Buckeyes -- Jill Smith
1 8 oz. peanut butter

1 lb. powered sugar

1 Tbps. Vanilla

1/4 lb. butter

Mix well - shape into balls

1/4 sq. parifin

12 oz. chocolate

Melt in top of double boiler

dip balls in chocolate

use toothpicks


Sloopy Joes -- Chris Tilton
1 lb. ground beef

1 c. catchup

2 f. chopped green peppers

1 t. Worcestershier Sauce

1/2 t. salt

3/4 celery seed

Cook ground beef, green peppers in skillet until brown. Stir in all remaining ingredients. Bring mixtures to a boil over full flame. Turn flame to a simmer and cook ten min. Spoon mixtures into hamburger buns.


Chicken Rice Cassoroll -- Wendy (Watson)
Grease casserole with spray Put 1 1/2 cup of washed raw rice all over the pan. Spoon 1 can of cream of mushroom. 1 can of cream of chicken all over the rice by spoonfuls. Put unseasoned chicken pieces on top. Springle 1 pkg. of Lipton onion soup mix (illegible word) over the chicken.


My Salisbury Steak -- Mike Clark
1 egg

1/2 cup of milk

2 slices of white break

1 LB. ground beef

1 teaspoon salt

1 teaspoon black pepper

1 small onion, finely diced

Beat egg; add milk. Break bread into small pieces; add milk mixture. Beat until well mixed. Combine meat, salt, paper and onion; add to milk mixture. Form mixture into patties; fry until well done. Note: Patties can be make in oven at 350 degrees until done. Yield: 5 servings.


Meat Loaf -- Anne Walters
2 1/2 lb. ground beef

1/4 C. minced onions

2 C. soft bread crumbs

3 tsp. salt

2 tsp. paprika

1 tsp. mustard (from jar is OK)

2/3 C. tomato soup

1 egg

Soften bread crumbs then add all Ingredients, mix thoroughly. Pat into loaf pan pack down. Butter if mixed night before. When ready put in oven for 1 hr. at 400 degrees.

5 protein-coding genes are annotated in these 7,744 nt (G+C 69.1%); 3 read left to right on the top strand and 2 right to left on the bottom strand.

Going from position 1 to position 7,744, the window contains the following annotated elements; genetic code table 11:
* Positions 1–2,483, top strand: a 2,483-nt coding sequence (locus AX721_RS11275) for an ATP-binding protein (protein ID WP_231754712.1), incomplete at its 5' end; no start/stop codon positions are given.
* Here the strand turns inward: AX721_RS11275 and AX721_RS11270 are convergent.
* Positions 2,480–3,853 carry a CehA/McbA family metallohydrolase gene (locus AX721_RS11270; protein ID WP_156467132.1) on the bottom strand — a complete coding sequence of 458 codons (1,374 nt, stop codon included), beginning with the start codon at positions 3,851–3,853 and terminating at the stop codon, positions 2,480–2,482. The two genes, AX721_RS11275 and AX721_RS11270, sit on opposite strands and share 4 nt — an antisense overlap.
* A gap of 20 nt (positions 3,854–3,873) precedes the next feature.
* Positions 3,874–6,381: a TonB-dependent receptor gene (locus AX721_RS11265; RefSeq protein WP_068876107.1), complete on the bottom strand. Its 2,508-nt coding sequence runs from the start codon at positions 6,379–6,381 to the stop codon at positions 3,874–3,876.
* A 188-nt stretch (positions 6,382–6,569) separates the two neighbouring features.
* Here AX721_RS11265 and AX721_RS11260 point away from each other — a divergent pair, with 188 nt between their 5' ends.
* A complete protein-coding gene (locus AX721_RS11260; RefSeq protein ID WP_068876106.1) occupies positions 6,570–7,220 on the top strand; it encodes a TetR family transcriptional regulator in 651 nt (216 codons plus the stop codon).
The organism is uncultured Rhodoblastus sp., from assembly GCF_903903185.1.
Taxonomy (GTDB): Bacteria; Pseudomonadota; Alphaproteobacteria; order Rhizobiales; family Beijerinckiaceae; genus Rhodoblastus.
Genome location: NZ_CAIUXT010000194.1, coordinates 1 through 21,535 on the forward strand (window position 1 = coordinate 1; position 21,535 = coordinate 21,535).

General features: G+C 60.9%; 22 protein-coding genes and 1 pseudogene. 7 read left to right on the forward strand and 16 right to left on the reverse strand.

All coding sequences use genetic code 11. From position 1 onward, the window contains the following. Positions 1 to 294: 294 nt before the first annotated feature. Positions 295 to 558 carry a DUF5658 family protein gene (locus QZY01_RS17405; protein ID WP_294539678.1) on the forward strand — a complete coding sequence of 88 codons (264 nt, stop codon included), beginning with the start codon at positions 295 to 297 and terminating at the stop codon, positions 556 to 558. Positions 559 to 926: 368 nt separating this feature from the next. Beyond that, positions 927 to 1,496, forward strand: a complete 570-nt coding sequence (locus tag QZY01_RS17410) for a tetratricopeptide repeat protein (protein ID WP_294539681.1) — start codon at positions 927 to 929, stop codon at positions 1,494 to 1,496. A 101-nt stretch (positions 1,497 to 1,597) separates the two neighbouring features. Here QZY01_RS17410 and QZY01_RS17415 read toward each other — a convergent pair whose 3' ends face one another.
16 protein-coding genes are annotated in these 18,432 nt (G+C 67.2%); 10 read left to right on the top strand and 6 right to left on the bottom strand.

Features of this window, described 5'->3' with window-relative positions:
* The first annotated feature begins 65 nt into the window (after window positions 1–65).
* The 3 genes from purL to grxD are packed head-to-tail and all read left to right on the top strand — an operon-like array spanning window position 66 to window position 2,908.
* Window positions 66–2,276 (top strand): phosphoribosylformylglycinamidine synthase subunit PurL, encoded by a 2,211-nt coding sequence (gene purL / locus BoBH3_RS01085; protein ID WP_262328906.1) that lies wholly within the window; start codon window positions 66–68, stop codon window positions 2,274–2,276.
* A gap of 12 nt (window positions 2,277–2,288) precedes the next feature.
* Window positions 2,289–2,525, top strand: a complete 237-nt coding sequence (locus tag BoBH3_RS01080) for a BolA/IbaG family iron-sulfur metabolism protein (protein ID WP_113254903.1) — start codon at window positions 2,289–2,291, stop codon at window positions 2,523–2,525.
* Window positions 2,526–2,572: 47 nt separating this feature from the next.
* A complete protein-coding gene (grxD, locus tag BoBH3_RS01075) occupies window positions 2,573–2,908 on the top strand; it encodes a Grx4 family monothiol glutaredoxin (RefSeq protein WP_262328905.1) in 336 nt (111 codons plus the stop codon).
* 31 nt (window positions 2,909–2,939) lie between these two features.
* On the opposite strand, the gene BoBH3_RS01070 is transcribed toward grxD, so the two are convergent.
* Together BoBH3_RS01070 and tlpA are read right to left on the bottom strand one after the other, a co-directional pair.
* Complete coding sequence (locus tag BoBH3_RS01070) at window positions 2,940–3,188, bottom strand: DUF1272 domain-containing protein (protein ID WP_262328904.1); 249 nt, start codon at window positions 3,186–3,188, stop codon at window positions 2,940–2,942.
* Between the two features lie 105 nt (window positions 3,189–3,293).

Chicken Waikiki Beach -- Nick Schell
2 whole chicken legs and 2 whole chicken breasts

1/2 cup flour

1/3 cup salad oil or shortening

1 teaspoon salt

1/4 teaspoon pepper


1 can (1 lb., 4 oz.) sliced pineapple

1 cup sugar

2 tablespoons cornstarch

3/4 cup cider vinegar

1 tablespoon soy sauce

1/4 teaspoon ginger

1 chicken boullon cube

1 large green pepper, cut crosswise in 1/4-inch circles

1. Wash chicken; pat dry with paper towels. Coat chicken with flour.

2. Heat oil in large skillet. Add chicken, a view pieces at a time, and brown on all sides. Remove as browned to shallow roasting pan, arrang pieces skin side up. Sprinkle with salt and paper.

3. Meanwhile, preheat oven to 350 degrees F.

4. Make sauce: Drain pineapple pouring syrup into 2-cup measure. Add water to make 1/14 cups.5. In medium saucepan, combine sugar, cornstarch, pineapple syrup, vinegar, soy sauce, ginger, and boullon cube; bring to boiling, stirring constantly. Boil 2 minutes. Pour over chicken.

6. Bake, uncoverd, 30 minutes. Add pineapple slices and green pepper; bake 30 minutes longer, or until chicken is tender. Serve with fluffy white rice. Makes 4 servings.

Originally published on May 18, 2014, and reprinted with permission from the publisher of the newspaper where I was formerly employed.